Alexander Arkadyevich Migdal

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Alexander Arkadyevich (Sasha) Migdal
Alexander A Migdal 2013-05-01 (2).jpg
Born (1945-07-22) July 22, 1945 (age 71)
Moscow, Soviet Union
Fields Theoretical High Energy Physics
Laser scanning
Stock market prediction
Institutions Princeton University
Landau Institute for Theoretical Physics (ITP)
Alma mater Moscow Institute of Physics and Technology
Known for Reggeon Field Theory
Conformal Field Theory
Migdal-Polyakov Bootstrap
Migdal-Kadanoff Recursion
Loop Equations
Matrix Models
Notable awards Landau-Weizmann Award (1996)

Alexander Arkadyevich Migdal (Russian: Александр Арка́дьевич Мигдал; born 22 July 1945) is a Russian – American physicist and entrepreneur, formerly at Landau Institute for Theoretical Physics, Space Research Institute, Princeton University, ViewPoint Corp, Magic Works LLC, and now at Migdal Research LLC.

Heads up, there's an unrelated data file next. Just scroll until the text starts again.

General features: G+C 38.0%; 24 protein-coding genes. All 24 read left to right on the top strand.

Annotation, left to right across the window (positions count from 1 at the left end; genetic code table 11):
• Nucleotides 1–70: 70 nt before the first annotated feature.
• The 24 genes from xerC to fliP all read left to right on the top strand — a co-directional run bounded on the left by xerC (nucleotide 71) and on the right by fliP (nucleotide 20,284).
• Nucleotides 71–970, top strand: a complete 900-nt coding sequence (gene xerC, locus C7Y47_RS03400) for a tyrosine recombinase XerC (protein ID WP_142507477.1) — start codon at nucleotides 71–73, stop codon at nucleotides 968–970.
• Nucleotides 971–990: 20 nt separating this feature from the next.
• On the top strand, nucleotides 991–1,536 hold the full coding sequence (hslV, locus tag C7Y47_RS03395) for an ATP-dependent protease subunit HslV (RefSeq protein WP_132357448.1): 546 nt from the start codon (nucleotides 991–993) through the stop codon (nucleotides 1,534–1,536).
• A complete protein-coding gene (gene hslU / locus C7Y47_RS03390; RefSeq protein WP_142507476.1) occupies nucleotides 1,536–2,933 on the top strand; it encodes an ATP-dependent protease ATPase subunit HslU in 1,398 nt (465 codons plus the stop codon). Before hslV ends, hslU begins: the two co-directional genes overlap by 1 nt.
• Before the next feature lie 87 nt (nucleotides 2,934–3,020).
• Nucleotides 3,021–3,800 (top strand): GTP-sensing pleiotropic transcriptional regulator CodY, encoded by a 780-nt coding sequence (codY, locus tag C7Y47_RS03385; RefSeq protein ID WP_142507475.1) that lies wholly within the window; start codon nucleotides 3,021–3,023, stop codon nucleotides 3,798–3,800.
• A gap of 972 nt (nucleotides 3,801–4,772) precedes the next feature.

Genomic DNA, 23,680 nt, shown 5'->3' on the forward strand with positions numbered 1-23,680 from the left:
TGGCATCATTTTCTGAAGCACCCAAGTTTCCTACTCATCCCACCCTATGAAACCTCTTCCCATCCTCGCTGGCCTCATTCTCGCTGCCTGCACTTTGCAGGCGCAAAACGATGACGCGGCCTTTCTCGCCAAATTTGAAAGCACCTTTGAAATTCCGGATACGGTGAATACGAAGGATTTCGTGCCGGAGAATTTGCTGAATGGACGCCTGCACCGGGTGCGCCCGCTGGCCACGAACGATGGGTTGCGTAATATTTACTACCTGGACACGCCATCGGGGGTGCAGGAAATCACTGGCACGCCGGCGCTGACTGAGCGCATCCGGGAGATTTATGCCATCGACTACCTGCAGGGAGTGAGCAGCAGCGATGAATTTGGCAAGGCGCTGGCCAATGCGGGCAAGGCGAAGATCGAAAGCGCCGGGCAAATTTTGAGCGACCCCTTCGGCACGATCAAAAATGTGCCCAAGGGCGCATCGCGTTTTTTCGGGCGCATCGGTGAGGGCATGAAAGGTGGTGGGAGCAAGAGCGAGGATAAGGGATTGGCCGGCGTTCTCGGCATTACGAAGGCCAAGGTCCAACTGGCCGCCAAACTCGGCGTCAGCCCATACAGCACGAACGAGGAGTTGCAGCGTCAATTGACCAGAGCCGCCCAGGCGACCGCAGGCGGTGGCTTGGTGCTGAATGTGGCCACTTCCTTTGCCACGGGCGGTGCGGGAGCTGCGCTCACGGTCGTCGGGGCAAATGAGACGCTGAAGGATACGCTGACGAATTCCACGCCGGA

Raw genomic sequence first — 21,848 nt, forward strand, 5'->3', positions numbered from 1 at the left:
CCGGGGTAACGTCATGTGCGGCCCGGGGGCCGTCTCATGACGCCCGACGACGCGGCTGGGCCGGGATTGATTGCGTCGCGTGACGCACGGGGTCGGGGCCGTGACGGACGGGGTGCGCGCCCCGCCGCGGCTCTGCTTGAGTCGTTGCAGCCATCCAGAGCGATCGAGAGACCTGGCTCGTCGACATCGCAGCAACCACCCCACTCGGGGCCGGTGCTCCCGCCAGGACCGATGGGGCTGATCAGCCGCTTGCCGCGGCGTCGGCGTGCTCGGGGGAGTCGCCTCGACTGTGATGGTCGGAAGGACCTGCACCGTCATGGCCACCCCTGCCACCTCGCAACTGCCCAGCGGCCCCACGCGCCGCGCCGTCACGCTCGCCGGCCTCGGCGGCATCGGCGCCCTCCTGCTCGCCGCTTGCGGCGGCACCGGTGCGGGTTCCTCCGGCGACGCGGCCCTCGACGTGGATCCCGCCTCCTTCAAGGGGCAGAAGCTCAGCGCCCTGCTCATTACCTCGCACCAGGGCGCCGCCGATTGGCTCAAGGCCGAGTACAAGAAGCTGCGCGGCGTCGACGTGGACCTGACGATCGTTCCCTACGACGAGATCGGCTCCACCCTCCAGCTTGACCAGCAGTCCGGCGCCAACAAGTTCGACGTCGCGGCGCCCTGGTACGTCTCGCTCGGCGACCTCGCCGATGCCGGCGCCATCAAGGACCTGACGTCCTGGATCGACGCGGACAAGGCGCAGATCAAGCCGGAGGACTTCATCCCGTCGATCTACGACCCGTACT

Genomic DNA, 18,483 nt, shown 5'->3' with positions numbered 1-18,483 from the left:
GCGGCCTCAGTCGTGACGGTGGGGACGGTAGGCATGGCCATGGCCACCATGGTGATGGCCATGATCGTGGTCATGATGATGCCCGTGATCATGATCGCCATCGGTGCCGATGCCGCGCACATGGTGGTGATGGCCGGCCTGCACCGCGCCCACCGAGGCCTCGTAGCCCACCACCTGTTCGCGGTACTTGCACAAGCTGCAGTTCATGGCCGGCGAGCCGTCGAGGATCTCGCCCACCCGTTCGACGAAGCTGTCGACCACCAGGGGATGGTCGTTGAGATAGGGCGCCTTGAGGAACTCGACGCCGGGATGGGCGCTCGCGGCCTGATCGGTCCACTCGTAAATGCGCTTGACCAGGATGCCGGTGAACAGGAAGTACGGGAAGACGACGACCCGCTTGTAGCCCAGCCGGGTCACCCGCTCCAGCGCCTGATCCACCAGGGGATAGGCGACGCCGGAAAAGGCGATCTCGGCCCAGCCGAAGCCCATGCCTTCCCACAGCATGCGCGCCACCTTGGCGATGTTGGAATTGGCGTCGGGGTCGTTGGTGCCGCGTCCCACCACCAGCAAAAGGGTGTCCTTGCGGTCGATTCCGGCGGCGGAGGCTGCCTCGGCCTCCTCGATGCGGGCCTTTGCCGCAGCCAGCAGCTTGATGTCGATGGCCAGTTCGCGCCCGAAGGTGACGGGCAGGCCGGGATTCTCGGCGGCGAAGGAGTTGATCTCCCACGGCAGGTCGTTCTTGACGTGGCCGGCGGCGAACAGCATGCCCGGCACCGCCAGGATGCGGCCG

Scientific career[edit]

Alexander Migdal made important contributions to the theory of critical phenomena, quantum chromodynamics and conformal field theory. As an undergraduate student he worked out (with Alexander Polyakov) the theory of the dynamical mass generation in gauge theories, commonly referred to as the "Higgs mechanism",[1][2] in the spring of 1965,[3] independently [3][4][5][6][7][8] of Robert Brout, François Englert and Peter Higgs.[9]

In 1968 he published a paper (with Vladimir Gribov) which introduced (in the context of the Reggeon field theory) scale invariance with anomalous dimensions to be determined as eigenvalues of bootstrap equations of quantum field theory.[10] This work led to so called Migdal-Polyakov conformal bootstrap[11][12] which had profound influence and helped to make progress in the theory of critical phenomena as well as the theory of strong interactions.[13]